April 30, 2021
So, you’re finished with another long day at work, or at school. You’ve eaten your dinner, and now you’re ready to wind down for the evening before tucking yourself – and maybe your children – into bed. Does that ring a bell? Does it sound much like your evening routine? If so, how do you typically fill those hours between dinner and snuggling into your pillow? Most of us continue down a common path, and it’s one that has potential to substantially diminish our overall health.
We don’t think enough about monitoring our light exposure.
Back in the day, we didn’t need to worry about restricting the amount of light we encounter. People awoke when the sun came up, and used warm, friendly (and somewhat dim) candle and lamp light for a couple of hours before hitting the hay. But in today’s 24/7 world, we find ourselves constantly surrounded by light, and we aren’t always the most informed consumers. Both the amount of light we’re exposed to – and when it happens – are important to our health. Light can undermine our ability to sleep, and the most powerful offender is blue light. Blue light is the shortest wavelength of light on the visible light spectrum. Not all blue light has damaging effects. Sunlight contains blue light, along with other types of light. During the day, blue light can boost your mood, boosts alertness and help with cognitive function.
However, most of us are exposed to more blue light than we need, and often during the time it’s more likely to negatively affect your sleep. What is the major source of all this night-time blue light? The most common offenders are electronic screens, but don’t forget about environmental lighting, including the newer energy efficient lights in our own homes and in public areas.
Studies show blue light limits your body’s production of melatonin; a hormone that helps regulate the circadian rhythms that produce the urge for sleep. Blue light suppresses melatonin production for twice as long as other visible light and disrupts circadian rhythms by twice the degree. Room light from high-efficiency light sources using blue light will also suppress melatonin production.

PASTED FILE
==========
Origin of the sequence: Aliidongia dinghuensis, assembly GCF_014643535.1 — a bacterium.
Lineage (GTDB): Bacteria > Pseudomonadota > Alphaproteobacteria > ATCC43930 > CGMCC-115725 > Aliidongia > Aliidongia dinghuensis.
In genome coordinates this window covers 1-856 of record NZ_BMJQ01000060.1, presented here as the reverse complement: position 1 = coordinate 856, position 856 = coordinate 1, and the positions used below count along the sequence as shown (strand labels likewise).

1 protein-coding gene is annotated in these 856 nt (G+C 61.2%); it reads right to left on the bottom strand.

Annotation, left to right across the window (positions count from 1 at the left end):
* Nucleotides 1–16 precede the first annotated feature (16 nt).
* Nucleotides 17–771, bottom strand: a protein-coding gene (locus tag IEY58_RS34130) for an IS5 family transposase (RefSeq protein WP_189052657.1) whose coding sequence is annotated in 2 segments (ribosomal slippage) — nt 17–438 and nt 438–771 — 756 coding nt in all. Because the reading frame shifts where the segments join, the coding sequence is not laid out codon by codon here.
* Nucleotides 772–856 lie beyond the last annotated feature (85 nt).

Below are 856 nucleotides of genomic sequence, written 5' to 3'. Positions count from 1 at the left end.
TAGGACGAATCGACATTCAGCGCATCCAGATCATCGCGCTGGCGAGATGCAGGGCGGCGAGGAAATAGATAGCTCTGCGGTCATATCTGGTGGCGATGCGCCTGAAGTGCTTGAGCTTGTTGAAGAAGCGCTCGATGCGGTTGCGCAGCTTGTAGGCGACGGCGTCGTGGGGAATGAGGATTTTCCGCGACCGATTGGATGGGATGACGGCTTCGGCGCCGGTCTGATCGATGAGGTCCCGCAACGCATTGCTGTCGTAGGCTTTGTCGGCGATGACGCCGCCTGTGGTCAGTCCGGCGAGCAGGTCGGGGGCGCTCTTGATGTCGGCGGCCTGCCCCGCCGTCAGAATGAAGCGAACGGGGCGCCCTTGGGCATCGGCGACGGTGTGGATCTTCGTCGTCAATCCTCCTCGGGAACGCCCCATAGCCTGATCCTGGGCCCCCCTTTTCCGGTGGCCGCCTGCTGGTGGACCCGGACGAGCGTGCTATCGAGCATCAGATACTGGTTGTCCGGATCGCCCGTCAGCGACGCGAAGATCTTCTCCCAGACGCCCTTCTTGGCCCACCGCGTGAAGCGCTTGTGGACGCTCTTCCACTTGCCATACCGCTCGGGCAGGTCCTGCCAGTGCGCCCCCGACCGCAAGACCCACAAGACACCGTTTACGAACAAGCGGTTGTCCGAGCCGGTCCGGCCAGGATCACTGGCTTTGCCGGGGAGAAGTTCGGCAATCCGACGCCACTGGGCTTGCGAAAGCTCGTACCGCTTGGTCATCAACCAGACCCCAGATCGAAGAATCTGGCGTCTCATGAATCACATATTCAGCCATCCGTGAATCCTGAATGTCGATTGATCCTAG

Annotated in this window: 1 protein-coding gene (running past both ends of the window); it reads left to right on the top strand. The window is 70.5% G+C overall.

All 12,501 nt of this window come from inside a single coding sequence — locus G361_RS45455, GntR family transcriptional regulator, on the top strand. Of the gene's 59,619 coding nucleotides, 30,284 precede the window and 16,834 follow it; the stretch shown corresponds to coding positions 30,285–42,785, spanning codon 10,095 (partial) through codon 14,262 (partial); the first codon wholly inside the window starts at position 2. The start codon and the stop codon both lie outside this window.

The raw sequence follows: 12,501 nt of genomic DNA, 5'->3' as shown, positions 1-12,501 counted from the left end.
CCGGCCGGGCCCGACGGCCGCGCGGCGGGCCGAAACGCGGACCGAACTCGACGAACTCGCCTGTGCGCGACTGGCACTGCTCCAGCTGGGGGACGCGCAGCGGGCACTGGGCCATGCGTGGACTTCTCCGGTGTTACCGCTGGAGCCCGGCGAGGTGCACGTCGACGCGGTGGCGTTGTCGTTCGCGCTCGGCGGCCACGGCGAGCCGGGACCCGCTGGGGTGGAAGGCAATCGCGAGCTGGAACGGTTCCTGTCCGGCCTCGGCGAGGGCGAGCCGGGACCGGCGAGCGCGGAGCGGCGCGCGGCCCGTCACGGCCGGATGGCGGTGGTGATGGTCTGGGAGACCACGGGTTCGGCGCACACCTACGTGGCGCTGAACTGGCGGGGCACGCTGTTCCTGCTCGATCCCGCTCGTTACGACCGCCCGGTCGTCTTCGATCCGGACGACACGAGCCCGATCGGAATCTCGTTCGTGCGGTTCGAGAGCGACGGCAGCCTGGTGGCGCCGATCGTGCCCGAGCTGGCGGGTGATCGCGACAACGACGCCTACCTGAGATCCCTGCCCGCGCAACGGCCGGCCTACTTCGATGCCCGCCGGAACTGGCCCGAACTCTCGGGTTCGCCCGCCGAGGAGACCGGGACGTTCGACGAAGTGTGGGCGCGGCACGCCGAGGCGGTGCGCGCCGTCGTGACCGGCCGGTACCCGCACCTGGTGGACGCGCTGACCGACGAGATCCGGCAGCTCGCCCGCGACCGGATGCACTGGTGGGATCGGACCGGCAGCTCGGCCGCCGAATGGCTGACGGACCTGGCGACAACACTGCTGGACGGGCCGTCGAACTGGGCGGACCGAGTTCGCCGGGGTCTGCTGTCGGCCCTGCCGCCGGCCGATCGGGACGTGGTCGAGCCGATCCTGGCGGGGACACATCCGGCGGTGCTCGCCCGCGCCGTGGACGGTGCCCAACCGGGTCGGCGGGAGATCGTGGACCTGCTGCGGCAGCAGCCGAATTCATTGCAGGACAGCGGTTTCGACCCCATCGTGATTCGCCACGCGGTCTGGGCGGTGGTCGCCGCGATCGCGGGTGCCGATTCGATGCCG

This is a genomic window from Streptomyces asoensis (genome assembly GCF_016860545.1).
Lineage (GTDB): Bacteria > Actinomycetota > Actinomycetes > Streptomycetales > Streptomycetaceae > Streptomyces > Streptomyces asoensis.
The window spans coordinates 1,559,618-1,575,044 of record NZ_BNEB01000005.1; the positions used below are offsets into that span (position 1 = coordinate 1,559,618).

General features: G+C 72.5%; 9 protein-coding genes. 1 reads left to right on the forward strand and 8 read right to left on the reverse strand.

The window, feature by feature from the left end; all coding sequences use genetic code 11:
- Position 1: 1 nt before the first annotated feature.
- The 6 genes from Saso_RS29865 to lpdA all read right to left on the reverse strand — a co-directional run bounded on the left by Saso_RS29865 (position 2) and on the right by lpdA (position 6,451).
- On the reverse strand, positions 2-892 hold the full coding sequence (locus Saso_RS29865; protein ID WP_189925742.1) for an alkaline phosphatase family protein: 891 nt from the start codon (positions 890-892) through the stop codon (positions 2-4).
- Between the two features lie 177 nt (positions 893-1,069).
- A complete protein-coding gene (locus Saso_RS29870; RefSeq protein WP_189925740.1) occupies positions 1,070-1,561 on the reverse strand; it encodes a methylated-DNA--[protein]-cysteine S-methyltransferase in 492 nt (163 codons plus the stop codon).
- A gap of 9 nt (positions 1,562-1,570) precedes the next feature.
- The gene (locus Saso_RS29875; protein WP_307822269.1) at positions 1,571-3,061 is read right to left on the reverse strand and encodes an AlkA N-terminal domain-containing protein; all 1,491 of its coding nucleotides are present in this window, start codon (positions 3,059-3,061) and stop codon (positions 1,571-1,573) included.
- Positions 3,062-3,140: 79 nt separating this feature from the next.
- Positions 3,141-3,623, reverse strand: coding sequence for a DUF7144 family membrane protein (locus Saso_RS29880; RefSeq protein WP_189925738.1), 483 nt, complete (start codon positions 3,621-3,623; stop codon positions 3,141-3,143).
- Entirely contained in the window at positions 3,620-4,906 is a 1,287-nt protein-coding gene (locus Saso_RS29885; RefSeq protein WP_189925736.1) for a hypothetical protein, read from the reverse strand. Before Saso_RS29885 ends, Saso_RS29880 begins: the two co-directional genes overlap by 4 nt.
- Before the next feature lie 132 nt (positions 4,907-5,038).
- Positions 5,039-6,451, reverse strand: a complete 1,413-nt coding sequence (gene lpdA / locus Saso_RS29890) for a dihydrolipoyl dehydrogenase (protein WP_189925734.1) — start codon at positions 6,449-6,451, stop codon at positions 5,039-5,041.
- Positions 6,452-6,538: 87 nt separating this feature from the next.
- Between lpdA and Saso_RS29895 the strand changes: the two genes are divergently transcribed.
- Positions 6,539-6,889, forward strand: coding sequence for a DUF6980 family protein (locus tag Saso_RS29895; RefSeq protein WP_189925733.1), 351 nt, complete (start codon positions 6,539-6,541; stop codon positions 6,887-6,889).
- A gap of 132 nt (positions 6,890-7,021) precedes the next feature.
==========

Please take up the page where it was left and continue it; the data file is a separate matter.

While blue light reduces the amount of melatonin your system produces, it also stimulates the production of cortisol, a major stress and alertness hormone. Taking in more blue light than we need shortens sleep time and can cause you to wake up more frequently, resulting in less refreshing sleep and increased fatigue the next day. There’s a link between blue light exposure and heightened risk for certain cancers, including breast and prostate cancer. There’s also news of a connection between blue light exposure and obesity, as well as to diabetes. Some of the latest research on modern sleep shows that blue light may cause unique damage to the cells of our eyes. If you ask your optometrist, she’ll tell you that poor sleep itself can contribute to other problems with vision as well.
Overexposure to blue light can affect children as well. Kids have become heavy screen users, sometimes logging in more hours than their parents. Research shows that children’s exposure to blue light at night causes their bodies to react in ways that can have devastating effects on their health.
Limiting screen time can reduce and control light exposure, but for most of us, it’s hard to do. Most people have the TV, lights, cell phones, tablets and other digital screens going full blast from the minute the last dish is washed until they turn out the lights for bed. That’s why it’s time to think about blue light glasses. Scientists have created lenses that filter out blue light, which help us protect our sleep by maintaining our circadian rhythms. They also reduce the eye strain and potential eye damage that comes from overexposure to blue light. Unlike filters you purchase for your laptops or hand-held devices, these glasses can be used anywhere and at any time, so you can limit your exposure to blue light while watching your favorite shows, reading the latest bestseller on your Kindle or catching up on Facebook.
Ask your eye doctor about the growing body of research demonstrating that blue light blocking glasses can be highly effective for filtering blue light and restoring healthy sleep and biorhythms. Investing in a pair of blue light glasses to wear while you’re in front of your screens at night can help limit insomnia, maximize the duration and quality of your sleep and help restore natural circadian rhythms. You could also notice improvement in cognitive performance, including memory and learning, and how quickly your brain processes information.
At Pro-Optix Eye Care, the premier Houston family optometrists, we have the ideal blue light glasses for every member of your family – whether you’re looking for a sturdy pair for your wild child, a neutral look at a value price or designer frames for your oh-so-chic teen. And don’t forget to schedule your annual vision exam as well – with the proper vision test you’ll know if you need prescription or non-prescription blue light glasses. Don’t count sheep - call 713-360-7095 to help save your sleep!
© 2021 Pro Optix Eye Care. All Rights Reserved